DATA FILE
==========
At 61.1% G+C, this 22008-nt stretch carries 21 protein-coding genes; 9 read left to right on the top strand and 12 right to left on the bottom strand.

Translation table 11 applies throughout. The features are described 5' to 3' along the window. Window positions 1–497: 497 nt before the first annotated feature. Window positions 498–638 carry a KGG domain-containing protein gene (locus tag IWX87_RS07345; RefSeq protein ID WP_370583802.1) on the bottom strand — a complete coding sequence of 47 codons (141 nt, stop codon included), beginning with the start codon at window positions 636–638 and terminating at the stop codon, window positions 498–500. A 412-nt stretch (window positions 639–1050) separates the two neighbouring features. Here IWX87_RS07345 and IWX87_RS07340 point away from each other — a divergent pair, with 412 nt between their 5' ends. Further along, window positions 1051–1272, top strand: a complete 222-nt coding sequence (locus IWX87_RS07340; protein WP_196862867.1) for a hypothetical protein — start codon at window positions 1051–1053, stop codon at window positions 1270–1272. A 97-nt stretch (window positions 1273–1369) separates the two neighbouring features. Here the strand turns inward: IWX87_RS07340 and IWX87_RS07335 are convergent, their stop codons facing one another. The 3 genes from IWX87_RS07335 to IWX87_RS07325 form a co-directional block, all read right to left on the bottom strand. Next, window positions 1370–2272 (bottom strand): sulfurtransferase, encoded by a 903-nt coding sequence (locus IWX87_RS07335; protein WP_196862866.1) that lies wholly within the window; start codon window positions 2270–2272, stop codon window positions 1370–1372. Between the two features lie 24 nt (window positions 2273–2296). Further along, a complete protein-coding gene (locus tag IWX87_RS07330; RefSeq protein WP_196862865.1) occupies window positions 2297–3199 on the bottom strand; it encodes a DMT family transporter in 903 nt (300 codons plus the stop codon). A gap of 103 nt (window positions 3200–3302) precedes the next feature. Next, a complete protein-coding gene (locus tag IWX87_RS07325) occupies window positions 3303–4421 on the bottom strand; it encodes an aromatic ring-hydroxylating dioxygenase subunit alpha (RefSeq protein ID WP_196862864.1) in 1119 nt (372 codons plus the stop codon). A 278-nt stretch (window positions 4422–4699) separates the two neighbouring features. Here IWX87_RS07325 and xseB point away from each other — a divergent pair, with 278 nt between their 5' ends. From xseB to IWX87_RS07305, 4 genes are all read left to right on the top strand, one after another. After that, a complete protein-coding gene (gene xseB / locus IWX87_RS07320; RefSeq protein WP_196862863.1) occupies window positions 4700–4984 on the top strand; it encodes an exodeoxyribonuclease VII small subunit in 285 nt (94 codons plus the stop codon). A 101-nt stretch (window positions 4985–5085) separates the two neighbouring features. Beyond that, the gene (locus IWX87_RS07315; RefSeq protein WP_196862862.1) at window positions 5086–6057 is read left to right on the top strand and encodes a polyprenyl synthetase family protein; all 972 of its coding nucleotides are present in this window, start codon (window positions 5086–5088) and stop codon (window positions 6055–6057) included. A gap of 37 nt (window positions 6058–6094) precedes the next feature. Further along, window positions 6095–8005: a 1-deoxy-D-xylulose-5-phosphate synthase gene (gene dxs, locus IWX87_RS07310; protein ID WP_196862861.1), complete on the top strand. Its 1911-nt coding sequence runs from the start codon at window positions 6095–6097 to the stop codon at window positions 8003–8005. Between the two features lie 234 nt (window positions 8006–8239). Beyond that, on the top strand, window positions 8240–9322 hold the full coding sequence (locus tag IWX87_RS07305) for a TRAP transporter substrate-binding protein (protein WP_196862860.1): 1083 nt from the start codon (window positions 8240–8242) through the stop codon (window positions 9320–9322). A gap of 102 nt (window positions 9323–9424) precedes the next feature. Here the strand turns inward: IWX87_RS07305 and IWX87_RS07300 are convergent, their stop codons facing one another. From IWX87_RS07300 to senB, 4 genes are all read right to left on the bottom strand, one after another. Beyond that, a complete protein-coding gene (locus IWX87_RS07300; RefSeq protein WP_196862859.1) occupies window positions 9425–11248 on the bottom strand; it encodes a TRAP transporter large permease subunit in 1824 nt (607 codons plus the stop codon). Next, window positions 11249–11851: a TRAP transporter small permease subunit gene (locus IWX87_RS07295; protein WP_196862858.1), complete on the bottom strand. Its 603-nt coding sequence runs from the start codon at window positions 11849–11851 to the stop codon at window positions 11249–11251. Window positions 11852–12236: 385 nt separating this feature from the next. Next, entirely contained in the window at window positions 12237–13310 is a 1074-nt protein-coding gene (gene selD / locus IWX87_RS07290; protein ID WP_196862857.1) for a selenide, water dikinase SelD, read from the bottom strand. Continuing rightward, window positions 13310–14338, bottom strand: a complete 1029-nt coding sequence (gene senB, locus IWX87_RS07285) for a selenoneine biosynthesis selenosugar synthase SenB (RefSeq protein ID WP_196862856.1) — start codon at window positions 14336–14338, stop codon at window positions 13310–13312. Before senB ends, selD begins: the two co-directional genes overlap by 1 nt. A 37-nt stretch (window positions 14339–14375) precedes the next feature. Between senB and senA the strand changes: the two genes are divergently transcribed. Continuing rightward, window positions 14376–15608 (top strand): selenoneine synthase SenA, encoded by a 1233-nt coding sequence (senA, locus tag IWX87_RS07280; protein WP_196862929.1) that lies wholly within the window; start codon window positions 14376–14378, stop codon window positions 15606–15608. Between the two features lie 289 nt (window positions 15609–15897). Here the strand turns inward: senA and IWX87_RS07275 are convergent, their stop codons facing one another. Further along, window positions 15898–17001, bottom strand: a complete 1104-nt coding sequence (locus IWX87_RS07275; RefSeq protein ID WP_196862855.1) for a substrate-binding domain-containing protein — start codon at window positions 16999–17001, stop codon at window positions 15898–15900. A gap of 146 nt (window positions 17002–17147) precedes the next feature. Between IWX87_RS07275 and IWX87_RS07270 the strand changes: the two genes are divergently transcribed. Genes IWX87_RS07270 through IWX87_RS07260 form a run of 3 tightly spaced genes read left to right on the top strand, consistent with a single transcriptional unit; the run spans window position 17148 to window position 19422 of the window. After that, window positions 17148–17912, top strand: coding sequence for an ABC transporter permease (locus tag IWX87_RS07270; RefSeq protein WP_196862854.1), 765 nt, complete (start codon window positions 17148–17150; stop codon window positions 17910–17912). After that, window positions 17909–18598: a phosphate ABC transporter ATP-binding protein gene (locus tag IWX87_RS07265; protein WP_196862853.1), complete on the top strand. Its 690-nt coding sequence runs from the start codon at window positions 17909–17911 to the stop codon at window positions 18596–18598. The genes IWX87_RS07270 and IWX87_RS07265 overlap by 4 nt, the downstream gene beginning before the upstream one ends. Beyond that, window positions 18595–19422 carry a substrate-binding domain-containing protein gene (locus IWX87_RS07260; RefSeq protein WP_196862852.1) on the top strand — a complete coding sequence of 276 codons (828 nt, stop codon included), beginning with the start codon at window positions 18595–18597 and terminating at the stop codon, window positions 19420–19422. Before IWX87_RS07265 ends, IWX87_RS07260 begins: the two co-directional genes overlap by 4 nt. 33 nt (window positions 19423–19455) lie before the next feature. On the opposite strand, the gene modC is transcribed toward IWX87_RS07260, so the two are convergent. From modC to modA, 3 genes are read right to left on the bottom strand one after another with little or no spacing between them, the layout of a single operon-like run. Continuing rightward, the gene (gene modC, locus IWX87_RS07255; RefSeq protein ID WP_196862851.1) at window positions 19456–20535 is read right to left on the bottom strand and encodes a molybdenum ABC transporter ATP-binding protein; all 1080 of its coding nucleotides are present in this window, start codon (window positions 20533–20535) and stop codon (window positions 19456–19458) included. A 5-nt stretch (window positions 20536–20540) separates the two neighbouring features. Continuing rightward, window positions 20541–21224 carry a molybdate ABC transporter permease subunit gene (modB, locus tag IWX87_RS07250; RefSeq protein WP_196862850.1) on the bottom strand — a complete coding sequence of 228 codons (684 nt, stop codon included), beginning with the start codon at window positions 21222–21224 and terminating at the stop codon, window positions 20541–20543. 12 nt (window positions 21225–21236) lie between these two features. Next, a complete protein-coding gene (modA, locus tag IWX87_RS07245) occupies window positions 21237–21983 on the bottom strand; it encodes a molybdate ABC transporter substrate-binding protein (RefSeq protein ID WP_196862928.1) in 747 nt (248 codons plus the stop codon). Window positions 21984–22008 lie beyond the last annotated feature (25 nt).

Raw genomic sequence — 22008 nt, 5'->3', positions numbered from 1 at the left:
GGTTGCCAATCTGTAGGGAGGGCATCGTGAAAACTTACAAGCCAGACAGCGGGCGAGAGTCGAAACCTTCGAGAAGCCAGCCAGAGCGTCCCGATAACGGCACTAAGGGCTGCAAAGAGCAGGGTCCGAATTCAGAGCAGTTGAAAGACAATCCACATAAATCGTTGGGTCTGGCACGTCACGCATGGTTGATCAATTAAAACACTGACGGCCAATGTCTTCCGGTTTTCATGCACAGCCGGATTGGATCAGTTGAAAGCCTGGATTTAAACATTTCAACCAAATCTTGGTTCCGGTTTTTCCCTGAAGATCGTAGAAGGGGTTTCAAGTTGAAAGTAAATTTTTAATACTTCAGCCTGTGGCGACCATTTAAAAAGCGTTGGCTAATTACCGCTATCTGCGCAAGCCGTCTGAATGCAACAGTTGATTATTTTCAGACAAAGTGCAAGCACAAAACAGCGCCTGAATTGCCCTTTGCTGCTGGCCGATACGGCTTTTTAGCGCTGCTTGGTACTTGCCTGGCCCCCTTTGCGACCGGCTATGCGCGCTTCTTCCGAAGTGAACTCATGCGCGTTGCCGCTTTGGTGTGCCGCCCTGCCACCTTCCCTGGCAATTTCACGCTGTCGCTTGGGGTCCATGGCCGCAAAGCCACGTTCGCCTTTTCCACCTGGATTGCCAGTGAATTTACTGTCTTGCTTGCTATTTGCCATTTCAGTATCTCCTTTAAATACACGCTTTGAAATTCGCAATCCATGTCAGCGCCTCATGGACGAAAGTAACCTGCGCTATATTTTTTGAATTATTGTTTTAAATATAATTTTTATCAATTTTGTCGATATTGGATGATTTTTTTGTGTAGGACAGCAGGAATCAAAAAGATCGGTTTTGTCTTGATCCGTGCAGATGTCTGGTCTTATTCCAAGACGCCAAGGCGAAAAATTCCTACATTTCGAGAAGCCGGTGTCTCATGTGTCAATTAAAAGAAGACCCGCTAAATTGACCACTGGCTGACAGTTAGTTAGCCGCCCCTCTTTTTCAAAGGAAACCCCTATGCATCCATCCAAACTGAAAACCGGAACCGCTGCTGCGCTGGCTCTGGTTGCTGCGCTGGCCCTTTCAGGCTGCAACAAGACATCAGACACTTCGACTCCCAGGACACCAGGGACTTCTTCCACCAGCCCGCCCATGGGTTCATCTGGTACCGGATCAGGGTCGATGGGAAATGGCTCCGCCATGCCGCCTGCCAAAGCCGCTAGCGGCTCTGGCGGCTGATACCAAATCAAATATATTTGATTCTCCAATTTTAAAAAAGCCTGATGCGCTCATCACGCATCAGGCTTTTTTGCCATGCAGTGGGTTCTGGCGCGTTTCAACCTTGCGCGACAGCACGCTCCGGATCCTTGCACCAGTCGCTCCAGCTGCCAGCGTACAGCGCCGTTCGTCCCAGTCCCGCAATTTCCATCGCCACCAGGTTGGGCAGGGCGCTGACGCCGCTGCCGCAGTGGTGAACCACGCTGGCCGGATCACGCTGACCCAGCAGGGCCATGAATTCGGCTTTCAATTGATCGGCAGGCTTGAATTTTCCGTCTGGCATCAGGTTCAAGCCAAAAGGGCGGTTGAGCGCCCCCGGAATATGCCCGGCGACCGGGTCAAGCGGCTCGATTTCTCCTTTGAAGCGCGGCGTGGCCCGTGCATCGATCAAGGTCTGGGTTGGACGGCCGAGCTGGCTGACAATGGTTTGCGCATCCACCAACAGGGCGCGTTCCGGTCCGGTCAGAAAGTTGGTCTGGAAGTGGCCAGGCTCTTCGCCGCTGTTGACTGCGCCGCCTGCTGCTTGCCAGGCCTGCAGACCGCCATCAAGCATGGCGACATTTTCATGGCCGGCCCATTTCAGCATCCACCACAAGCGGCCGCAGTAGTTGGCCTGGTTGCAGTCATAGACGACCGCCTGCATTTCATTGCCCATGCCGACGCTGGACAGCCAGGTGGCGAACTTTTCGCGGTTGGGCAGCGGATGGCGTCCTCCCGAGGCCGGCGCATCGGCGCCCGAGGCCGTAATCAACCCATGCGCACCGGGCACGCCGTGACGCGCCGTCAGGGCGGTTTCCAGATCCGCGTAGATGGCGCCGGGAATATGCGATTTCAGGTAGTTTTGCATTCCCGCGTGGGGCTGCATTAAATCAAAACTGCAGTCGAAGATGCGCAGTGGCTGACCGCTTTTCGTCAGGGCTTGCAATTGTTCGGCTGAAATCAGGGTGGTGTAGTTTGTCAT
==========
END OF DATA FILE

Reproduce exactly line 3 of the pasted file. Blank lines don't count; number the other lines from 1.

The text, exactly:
Raw genomic sequence — 22008 nt, 5'->3', positions numbered from 1 at the left: